This somewhat bleak opening chapter is followed by a delightful and funny tale about a girl who lives with her widowed mother and her mother's brother in a small flat in London, but holidays with her extended family down at her paternal grandparents' large Elizabethan house, Charbury, in Somerset. Mary's father was killed in the Great War, and her mother has chosen to work to support herself and her daughter rather than be supported by his parents. Her own mother is unpleasant, and lives with her unpleasant servant in an unpleasant house in Dulwich. Moving between the contrasting lifestyles keeps Mary as an outsider, occasionally a misfit, but enables her to see a greater range of options than might otherwise be the case.

Monica Dickens acknowledged that the novel was based on her own childhood and growing up. Charbury is based on her grandparents' Elizabethan house, Chilworthy, near Chard in Somerset. Mariana is very much a period piece but the trials and tribulations of growing up, finding friendship, love, and a career are at heart still the same. As is a certain wistfulness for a life forever gone.

The title of the novel refers to a poem by Tennyson, which Mary learns to recite at drama school, about a woman waiting, without hope, for her lover's return.

A good suggestion for anyone who has enjoyed "The Pursuit Of Love".
  Oandthegang | Sep 7, 2014 |
Fairly good, but not engrossing story. If I put it down for 2 days, couldn't remember enough about it to continue with re-reading several pages. I didn't think it was up to the usual standard of the Persephone Classics - which I am slowly trying to work my way through. ( )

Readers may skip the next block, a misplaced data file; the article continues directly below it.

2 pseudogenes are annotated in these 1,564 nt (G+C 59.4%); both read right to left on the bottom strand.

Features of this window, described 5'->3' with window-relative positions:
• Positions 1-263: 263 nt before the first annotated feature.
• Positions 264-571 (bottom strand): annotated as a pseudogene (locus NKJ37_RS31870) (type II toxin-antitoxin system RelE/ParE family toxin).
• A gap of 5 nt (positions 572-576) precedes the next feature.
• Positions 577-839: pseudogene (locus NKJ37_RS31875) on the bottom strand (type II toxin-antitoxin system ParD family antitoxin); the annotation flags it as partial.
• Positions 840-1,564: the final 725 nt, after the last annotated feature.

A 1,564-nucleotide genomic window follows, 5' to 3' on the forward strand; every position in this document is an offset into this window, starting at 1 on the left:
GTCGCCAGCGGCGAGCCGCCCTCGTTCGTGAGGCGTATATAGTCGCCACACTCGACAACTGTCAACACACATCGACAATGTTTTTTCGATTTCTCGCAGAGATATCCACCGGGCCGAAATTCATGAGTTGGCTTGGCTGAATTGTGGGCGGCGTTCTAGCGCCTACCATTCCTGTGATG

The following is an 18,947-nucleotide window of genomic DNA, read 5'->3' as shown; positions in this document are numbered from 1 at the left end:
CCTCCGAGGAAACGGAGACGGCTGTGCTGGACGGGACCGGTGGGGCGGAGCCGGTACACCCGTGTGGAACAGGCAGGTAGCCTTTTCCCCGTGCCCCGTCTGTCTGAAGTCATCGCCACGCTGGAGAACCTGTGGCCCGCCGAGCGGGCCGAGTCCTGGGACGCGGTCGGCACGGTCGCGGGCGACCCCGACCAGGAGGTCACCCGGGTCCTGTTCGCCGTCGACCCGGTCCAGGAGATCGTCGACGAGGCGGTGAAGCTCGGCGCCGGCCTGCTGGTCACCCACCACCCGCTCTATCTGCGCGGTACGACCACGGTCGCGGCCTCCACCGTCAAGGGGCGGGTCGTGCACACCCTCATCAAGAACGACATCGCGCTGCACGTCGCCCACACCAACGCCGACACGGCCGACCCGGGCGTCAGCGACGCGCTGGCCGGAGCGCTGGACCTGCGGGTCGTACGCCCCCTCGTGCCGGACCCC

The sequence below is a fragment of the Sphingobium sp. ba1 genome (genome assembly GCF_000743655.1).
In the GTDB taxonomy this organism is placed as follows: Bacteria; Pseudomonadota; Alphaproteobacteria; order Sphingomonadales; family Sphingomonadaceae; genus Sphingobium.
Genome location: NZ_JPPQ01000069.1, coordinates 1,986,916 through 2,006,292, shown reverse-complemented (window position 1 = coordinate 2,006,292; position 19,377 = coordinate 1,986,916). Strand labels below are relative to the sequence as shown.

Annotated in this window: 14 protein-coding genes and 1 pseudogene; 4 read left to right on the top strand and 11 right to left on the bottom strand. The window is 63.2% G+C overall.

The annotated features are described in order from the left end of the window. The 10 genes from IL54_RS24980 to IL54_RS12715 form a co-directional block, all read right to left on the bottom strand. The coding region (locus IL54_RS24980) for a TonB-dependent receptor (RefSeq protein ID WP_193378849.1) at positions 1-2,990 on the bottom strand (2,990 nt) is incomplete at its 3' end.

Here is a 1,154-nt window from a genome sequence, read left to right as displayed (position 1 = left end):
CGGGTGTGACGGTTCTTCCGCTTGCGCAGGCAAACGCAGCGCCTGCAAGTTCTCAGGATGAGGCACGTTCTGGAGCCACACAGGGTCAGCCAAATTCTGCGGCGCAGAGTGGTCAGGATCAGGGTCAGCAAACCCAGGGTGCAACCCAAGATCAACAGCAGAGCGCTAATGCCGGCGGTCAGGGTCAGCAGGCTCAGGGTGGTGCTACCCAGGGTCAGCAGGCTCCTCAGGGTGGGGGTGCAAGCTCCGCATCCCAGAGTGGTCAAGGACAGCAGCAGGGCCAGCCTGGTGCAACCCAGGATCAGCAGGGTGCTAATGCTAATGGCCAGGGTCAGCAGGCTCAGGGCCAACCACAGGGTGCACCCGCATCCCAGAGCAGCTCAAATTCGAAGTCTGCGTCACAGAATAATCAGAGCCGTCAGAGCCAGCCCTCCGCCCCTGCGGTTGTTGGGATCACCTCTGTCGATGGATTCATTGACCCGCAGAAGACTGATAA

Jonlyn | Apr 11, 2014 |
Rather conventional. File this under 'Quite interesting, but don't read any others by this author. Possibly too autobiographical to be satisfying as a novel and the idealism of marriage was so idealistic.
  janetf8 | Apr 9, 2012 |
This novel, published in 1940, tells the simple story of a girl growing up in England just before World War II breaks out. Mary Shannon is the daughter of a working-class widow, but her father’s family is a wealthier and more genteel, so she spends all her holidays at Charbury, the Shannons’ country house. To Mary, Charbury is the most wonderful place in the world, and she spends an extremely happy childhood there. As Mary grows up, she experiences all the typical trials of school, first love, and uninspiring career paths. Through it all, she searches for – and eventually finds – true love, as well as a deeper understanding of her own identity.

This book is a gentle, slow-paced read that is packed with atmosphere. It’s a wonderfully vivid picture of English life in the 1930s, and it was easy to immerse myself in that world. The writing style is very British and fun to read, with several laugh-out-loud moments, especially in the descriptions of Mary’s family and friends. The plot is pretty slow-moving and meandering, following Mary through more than ten years of her life, but it maintains its direction as Mary continues her journey of self-discovery. If you’re in the mood for a coming-of-age story or a period piece, I would definitely recommend this book.
2 vote christina_reads | Feb 9, 2011 |
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» Add other authors (1 possible)

Author nameRoleType of authorWork?Status
Monica Dickensprimary authorall editionsconfirmed
Lane, HarrietIntroductionsecondary authorsome editionsconfirmed

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To Henry & Fanny
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Mary sometimes heard people say: "I can't bear to be alone."
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She worried a little, but not for long, because the day was too glorious, and she could never worry as intensely in the open air as she did indoors.
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(Click to show. Warning: May contain spoilers.)
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This novel from 1940 is the touching, humorous story of a young English girl's growth towards maturity in the 1930s. We see her at school, on holiday in Somerset, her attempt at drama school, her year in Paris learning dressmaking and getting engaged to the wrong man, and finally the arrival of Mr Right.… (more)